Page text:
CO2 Oil vs. Distillate: Which One Is For You?

Should you use oil, or distillate? Which is better? If you’re new to the CBD/THC vape world it can be confusing. Not to worry though, we’re going to break it all down for you and set the record straight.

CO2 Oil

There are a variety of different extraction methods that can be used to create oils, however, many today are opting with CO2 (carbon dioxide) extraction. That’s because CO2 is a naturally-occurring substance, and can be used as a non-toxic solvent. Most of us know CO2 as a gas, but if can be changed to its liquid form with enough pressure. So, during the extraction process, the cannabis is washed with liquid CO2, which separates the cannabinoids and terpenes (the good stuff) from the rest of the plant material. This creates a concentrated oil. Any CO2 that’s left in the oil will evaporate, and you’ve got a solvent-free product! It can be vaped at this point, but it usually goes through one more stage of processing to remove plant waxes and lipids from the extract. You’ll get a nice, light amber colored oil that can run anywhere from 50-70% concentration. The cannabinoid profile that was in the starting plant material is representative of what you end up with in the concentrate. (They call this a full-spectrum product). So, if you start with a high CBD strain with little THC, then you’ll end up with a high CBD concentrate, aka CBD oil.


Distillate is an even more concentrated form of cannabis extract. You can start with a variety of different types of concentrates to create CBD and THC distillate, but just for ease of understanding, let’s say you’re starting with a batch of CO2-extracted CBD oil, as described above. The CBD oil is heated up to the boiling point of CBD. What happens is the CBD becomes a vapor, and condenses in a second container, while the other stuff (chlorophyll, any remaining solvents that may have been used to create the oil), is left behind. What you end up with is CBD distillate. It’s mostly clear, mostly tasteless, and its concentration ranges anywhere from 80-90%, or possibly even higher. From this point, the distillate could be added to vape cartridges, or even used as an ingredient in other products like CBD dog treats or oral CBD drops.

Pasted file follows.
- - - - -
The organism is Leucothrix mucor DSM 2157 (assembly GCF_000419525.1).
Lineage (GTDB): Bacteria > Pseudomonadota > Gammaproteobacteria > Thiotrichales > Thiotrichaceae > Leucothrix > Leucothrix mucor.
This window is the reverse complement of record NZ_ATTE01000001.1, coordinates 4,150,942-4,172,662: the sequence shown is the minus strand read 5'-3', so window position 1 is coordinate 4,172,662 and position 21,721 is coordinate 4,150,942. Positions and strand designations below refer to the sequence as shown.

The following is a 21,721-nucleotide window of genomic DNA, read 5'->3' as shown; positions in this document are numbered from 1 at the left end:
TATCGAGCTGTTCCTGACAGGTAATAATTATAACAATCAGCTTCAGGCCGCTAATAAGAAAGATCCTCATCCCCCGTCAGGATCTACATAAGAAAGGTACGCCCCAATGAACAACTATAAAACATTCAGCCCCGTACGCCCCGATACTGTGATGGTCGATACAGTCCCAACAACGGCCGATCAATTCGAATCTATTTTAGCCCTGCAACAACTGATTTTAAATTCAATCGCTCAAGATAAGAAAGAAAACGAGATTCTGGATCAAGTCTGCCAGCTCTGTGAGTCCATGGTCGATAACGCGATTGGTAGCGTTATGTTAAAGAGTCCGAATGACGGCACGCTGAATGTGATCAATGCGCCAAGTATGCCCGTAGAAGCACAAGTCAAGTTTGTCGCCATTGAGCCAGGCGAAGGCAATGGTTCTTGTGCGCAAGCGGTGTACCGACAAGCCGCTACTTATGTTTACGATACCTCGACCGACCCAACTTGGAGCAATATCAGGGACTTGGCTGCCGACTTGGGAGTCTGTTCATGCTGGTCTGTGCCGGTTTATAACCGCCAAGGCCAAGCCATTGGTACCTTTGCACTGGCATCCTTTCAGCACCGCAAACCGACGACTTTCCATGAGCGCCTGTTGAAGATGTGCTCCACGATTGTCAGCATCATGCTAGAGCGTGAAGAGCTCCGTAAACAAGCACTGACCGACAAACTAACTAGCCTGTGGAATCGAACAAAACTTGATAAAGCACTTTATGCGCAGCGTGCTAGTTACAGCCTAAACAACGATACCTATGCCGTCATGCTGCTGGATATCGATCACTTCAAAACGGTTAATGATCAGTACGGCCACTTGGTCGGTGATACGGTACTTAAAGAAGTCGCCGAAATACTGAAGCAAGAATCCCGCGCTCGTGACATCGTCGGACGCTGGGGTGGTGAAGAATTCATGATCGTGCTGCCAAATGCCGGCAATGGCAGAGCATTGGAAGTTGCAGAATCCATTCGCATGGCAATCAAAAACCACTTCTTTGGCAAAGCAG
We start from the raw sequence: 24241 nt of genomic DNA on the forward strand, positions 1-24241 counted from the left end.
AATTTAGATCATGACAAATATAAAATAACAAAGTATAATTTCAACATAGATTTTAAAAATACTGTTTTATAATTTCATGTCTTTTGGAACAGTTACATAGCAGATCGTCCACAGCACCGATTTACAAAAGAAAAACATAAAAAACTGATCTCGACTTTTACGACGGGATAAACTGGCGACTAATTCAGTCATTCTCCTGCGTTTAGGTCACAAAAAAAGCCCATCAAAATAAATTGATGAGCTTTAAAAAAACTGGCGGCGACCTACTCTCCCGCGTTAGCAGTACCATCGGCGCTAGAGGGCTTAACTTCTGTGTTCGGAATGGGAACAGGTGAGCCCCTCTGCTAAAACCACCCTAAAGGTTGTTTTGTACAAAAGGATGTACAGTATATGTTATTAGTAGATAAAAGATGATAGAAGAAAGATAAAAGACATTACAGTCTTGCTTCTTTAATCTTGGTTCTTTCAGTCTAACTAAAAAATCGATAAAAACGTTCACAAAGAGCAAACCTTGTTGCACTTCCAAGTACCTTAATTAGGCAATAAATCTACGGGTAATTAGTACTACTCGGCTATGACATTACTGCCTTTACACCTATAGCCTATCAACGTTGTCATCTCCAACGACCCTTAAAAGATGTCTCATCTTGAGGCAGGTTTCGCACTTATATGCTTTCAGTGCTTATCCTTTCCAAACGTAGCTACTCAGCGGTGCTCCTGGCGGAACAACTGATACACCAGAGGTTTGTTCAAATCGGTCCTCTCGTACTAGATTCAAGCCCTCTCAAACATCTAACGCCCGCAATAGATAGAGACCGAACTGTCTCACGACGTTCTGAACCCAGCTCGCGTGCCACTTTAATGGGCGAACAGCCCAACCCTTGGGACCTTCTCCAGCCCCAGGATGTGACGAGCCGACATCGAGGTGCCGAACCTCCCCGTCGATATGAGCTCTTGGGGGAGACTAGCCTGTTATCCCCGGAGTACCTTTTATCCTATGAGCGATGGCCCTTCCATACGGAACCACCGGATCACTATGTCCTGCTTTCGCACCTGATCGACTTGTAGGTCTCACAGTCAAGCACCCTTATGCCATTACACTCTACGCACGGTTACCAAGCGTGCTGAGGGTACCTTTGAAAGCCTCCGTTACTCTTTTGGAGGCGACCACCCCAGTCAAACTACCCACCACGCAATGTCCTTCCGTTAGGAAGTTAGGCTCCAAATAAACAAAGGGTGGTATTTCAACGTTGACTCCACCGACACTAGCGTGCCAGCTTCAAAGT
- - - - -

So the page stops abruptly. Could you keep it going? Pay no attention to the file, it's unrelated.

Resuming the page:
Which one is better?

It’s all about personal preference, neither one is better than the other! If you like the flavor profiles of cannabis, and want to get the full-spectrum of cannabinoids from a product, then you’d probably be better off with CO2 oil. If what you’re really after is exclusively the CBD and THC, and the taste of weed isn’t really your thing, then CBD distillate is going to be a better choice. For price point, CO2 oil is usually cheaper, but distillate is more concentrated, so you need less of it, which means the price is generally a wash. Give them both a try, and decide for yourself what’s a better fit for you.

Bonus points: CBD Isolate!

Now this is going to really blow your mind… CBD isolate is created by yet another refinement process, typically ending up with a substance that is 99% pure CBD. It can be vaped, placed under your tongue, used as an ingredient to create CBD edibles, and much more.